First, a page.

Home News Permanent Birth Control Is in Demand in the US—but Hard to Get

Permanent Birth Control Is in Demand in the US—but Hard to Get

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All of these reasons for denying sterilization are in direct contradiction to ACOG’s ethical guidance. Doctors, however, are not affected in any way by refusing to perform the procedure; the United States does not track data on how many sterilization requests are denied. “So there’s no accountability — no ability to enforce outcomes,” Hintz said.

Access to the program is not fair across society. Echoes of the tortuous past of sterilization — where marginalized groups of women were forced to undergo surgery, including women of color, poor women, and those with disabilities or mental illness — still linger today. Black, Latino and Indigenous women in the United States are twice as likely to be sterilized as white women, and women with public or no health insurance are about 40 percent more likely to be sterilized than those with private insurance.

“The bottom line is that the way the legislation — and the way these very subjective assessments can be made — is just a means of perpetuating this very white, wealthy, able-bodied and cisgender idea. Who should have children,” Xin said. Z said.

The r/childfree community on Reddit is one corner of the Internet where people looking for the program can find advice and tips. The subreddit has folders with plenty of information on how to request the procedure, a curated list of doctors who will perform the procedure, and a sterilization binder where members can use a template consent form and a list of how they want the procedure form of the reason for the procedure to bring it to their doctor. program.

In addition to growing demands for permanent forms of birth control, overturn roe It has sparked an increase in the number of people seeking longer-lasting but non-permanent contraception, such as the intrauterine device (IUD). But the idea that birth control, permanent or otherwise, could replace abortion is inherently flawed, says Krystale Littlejohn, an assistant professor of sociology at the University of Oregon, whose work explores race, gender and reproduction. While most people who can get pregnant use some form of birth control, one in four women will have an abortion during their lifetime. That’s why phrases like “tie the tube” or “put the IUD on” come into play. Dobbs It didn’t help, she said.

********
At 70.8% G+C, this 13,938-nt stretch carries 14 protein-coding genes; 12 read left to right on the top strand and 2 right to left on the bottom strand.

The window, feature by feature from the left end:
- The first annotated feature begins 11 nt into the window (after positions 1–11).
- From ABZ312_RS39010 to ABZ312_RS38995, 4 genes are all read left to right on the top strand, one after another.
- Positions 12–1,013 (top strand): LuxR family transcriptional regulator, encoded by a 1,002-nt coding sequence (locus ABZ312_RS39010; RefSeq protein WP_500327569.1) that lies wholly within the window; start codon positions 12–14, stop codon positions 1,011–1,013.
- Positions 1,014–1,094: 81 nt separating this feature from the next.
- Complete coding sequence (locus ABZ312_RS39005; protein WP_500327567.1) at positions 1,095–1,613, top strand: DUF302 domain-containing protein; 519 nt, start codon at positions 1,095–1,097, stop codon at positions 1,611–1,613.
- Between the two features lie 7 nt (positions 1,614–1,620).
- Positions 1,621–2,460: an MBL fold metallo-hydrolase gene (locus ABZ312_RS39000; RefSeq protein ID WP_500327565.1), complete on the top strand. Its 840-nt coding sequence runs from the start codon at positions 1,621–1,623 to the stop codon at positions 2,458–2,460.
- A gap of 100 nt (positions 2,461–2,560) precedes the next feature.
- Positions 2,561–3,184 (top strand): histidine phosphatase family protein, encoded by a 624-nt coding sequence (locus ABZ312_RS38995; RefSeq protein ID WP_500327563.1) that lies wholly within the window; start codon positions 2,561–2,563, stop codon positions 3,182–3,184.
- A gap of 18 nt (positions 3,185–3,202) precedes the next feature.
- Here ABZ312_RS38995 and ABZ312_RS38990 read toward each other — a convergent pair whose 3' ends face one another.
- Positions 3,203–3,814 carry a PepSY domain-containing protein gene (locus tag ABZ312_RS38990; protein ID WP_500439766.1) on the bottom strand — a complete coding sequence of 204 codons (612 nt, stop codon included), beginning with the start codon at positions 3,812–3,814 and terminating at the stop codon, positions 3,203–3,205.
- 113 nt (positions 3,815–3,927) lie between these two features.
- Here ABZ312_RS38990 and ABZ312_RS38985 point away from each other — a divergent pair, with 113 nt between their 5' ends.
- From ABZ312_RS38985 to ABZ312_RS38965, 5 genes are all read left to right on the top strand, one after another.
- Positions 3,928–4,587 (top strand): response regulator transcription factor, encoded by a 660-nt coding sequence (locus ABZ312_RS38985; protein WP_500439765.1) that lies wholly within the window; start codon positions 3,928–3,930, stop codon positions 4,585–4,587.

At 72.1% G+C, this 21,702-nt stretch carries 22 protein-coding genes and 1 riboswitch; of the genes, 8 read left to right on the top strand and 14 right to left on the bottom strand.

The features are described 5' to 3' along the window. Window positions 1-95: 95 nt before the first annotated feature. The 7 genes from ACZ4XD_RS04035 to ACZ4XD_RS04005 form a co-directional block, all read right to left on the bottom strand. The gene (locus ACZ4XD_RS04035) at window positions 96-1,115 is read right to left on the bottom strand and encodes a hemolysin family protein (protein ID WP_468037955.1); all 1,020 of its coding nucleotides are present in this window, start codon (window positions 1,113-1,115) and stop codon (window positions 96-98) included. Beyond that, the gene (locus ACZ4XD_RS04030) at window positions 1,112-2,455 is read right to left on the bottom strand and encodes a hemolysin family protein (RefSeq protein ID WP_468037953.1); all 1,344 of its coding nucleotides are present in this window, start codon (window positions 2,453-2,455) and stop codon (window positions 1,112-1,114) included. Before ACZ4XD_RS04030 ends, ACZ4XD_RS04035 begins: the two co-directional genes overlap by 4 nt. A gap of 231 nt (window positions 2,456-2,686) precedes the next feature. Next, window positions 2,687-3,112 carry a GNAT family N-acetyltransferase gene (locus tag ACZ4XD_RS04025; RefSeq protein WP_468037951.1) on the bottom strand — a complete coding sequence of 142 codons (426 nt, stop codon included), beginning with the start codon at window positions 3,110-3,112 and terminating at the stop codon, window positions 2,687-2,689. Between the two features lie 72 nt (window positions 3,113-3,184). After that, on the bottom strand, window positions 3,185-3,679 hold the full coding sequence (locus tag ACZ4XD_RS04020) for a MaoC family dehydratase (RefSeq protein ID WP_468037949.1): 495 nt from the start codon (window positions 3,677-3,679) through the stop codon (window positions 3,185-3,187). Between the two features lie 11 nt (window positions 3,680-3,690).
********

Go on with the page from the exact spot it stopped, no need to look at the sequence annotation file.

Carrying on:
On the one hand, opting for these forms of birth control is not a trivial medical decision: a heavier, more painful period and a potentially painful implantation process—often without pain relief—is one of the possible consequences of getting an IUD . Tubal ligation requires invasive surgery and, like any surgical procedure, can lead to complications.

In fact, the advice to use birth control can be seen as another form of regulating people’s bodies, Littlejohn said. “When people advise their friends or loved ones to go on long-lasting birth control, I think people think they’re helping others, but what they’re really doing is violating their physical rights to autonomy,” she said. roeHer fall, she said, didn’t just mean people with wombs were forced into childbirth; it was also meant to force them to use long-acting or permanent forms of birth control.

People living in restrictive parts of the U.S. may now feel compelled to seek long-term birth control or a tube — tantamount to forced birth control. “This is not the solution now,” she said. “I think it’s very important that we don’t try to fight reproductive injustice through reproductive coercion.”



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